Driving the bike is a responsive mid-motor offering 250 watts to 500 watts peak output with up to 50 Newton meters of torque. It’s one of the lower rated mid-motors out there right now, but it’s super capable on paved paths and streets… and it sips on the battery vs. draining it quickly. Some competing brands are now offering similarly “efficient” motors, specifically Bosch with their Active Line, which is lighter and quieter. Professional cyclists only put out 150 to 200 continuous watts when riding longer distance, so a motor that starts at 250 watts but is lighter and quieter than a mountain-specific motor can be a big win. The key is shifting gears, most mid-motors struggle if you’re trying to climb a steep hill while using a high “hard” gear. As demonstrated in the video review above, the chainring starts and stops almost instantly as you apply torque. The motor controller measures rear wheel speed, pedal cadence, and pedal torque to determine when to operate and how much force to apply… it also factors in which assist level you have chosen (Eco, Normal, or High). More power usually comes with more noise, especially at higher RPM as you pedal faster, but it’s not the loudest by any means. Overall, in my opinion, the Shimano E6000 motor is an excellent choice for the Lift+ platform.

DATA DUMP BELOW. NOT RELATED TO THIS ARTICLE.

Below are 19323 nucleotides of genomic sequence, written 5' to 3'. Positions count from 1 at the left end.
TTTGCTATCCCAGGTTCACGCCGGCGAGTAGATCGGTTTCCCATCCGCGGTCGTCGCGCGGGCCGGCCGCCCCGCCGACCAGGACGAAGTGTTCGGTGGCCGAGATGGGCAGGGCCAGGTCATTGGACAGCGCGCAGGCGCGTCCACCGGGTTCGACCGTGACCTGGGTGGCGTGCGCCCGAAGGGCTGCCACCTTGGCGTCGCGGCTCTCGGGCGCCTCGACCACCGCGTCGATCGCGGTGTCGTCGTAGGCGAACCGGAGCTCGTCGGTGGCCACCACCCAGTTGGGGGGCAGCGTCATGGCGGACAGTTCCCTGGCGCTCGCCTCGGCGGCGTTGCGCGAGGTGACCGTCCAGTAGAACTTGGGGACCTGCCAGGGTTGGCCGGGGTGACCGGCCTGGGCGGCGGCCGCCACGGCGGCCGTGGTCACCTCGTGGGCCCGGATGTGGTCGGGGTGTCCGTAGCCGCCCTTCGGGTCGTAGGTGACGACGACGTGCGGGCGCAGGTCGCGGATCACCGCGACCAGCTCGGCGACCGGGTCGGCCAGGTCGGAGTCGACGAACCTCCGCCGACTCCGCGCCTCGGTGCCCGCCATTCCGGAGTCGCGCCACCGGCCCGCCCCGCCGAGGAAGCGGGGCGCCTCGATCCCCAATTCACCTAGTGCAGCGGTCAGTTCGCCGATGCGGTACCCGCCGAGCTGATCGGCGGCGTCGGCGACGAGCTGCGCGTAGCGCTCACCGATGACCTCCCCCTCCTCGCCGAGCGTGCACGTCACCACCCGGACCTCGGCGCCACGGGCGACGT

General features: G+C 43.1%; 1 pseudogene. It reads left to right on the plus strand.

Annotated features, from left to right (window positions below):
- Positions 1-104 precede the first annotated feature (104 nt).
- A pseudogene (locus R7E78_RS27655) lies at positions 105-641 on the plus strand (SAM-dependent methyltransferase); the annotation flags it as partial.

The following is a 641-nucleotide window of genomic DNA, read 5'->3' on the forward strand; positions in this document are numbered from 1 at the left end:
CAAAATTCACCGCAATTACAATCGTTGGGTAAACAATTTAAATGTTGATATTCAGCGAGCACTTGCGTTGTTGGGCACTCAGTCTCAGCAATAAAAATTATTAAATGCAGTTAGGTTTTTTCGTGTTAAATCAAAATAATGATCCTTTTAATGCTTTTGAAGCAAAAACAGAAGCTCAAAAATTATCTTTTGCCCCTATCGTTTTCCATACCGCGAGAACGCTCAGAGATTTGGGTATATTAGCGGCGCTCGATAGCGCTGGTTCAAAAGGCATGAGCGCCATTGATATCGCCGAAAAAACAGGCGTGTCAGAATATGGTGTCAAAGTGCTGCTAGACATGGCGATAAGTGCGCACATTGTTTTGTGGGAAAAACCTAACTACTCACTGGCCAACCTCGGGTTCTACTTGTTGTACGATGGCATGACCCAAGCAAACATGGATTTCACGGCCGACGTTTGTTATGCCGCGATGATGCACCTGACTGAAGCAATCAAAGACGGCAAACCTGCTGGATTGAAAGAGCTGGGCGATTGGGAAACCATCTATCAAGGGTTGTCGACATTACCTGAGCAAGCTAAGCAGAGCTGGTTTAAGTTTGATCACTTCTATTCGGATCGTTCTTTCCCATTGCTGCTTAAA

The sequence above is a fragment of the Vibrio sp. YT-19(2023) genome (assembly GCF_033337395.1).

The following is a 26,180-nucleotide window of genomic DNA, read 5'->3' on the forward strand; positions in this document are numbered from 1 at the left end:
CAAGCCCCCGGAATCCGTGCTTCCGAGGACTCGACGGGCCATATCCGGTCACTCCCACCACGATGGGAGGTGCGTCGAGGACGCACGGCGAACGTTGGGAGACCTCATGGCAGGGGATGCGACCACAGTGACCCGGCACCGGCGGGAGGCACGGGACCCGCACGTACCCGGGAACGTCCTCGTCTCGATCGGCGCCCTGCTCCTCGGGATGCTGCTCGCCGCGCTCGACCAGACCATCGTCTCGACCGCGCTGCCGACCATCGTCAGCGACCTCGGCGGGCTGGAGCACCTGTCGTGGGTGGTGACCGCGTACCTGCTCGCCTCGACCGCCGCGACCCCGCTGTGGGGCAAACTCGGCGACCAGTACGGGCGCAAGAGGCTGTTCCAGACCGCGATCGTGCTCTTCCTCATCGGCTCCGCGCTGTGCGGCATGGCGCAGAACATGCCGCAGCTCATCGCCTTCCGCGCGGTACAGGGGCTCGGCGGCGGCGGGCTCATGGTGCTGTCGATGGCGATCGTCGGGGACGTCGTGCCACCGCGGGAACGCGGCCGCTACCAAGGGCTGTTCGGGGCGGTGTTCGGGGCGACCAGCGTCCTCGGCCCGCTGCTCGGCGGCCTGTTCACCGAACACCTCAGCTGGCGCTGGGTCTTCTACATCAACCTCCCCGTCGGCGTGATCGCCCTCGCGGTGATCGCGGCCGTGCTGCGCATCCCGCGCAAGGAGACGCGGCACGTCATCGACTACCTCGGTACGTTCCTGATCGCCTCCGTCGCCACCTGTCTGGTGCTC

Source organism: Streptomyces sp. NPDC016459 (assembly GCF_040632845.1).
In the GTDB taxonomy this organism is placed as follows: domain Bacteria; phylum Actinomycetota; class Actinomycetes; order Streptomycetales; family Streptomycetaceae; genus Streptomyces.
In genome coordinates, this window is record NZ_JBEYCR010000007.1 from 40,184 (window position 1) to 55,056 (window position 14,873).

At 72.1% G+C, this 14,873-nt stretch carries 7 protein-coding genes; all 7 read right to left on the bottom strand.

Powering the motor and backlit display is a very capable Lithium-ion battery pack offering 36 volts and 11.6 amp hours for a total of 417.6 watt hours of capacity. It’s slightly above average in terms of capacity but you can expect great range because of the rigid frame, slick tires, and energy-sipping motor. Factors that impact electric bicycle range outside of bike design include terrain, weight of the rider and cargo, wind, and the level of assist chosen (how much pedaling effort you exert to help). There is no throttle mode on this electric bike, so you will always have to help out a little bit, but the highest level of assist is very zippy and satisfying, it offers a great way to stretch your legs and arrive at your destination sweat-free or without a sore knee. So, the battery pack slides onto the frame from the left and clicks into position. This design allows the top tube to be much closer (and lower) than some of the competing e-bike systems which have a downward mounting pack. I think it looks sleek and appreciate the integrated cup handle near the top for safe carrying. You can charge the battery on the frame and will get faster than average filling thanks to a 3.1 Amp charger (most chargers I see are 2 Amps). The only thing I dislike about this charger is how large it is and that the connector requires a dongle adapter for use when connecting directly to the battery pack. You see, there’s a proprietary plug on the battery mount and a different plug on the base of the pack. Many other premium e-bike systems utilize just one plug design and this saves materials and the potential for misplacing or losing a dongle. There isn’t even a leash or connector to help keep this dongle with the charger and to me, that’s a missed opportunity. Finally, I appreciate that the battery has an LED charge level indicator built into the side because that allows you to see how full it is when storing off-bike. You can maximize the number of charge cycles for your electric bike battery (and most Lithium-ion batteries) by storing them in cool, dry locations, and maintaining 20% to 80% fill if not is use for longer periods. However, the same button used to check the charge level on the pack is also required when activating the bike to ride with assist. That means, you may have to reach way down to the left vs. having an easy-to-reach power button at the control pad.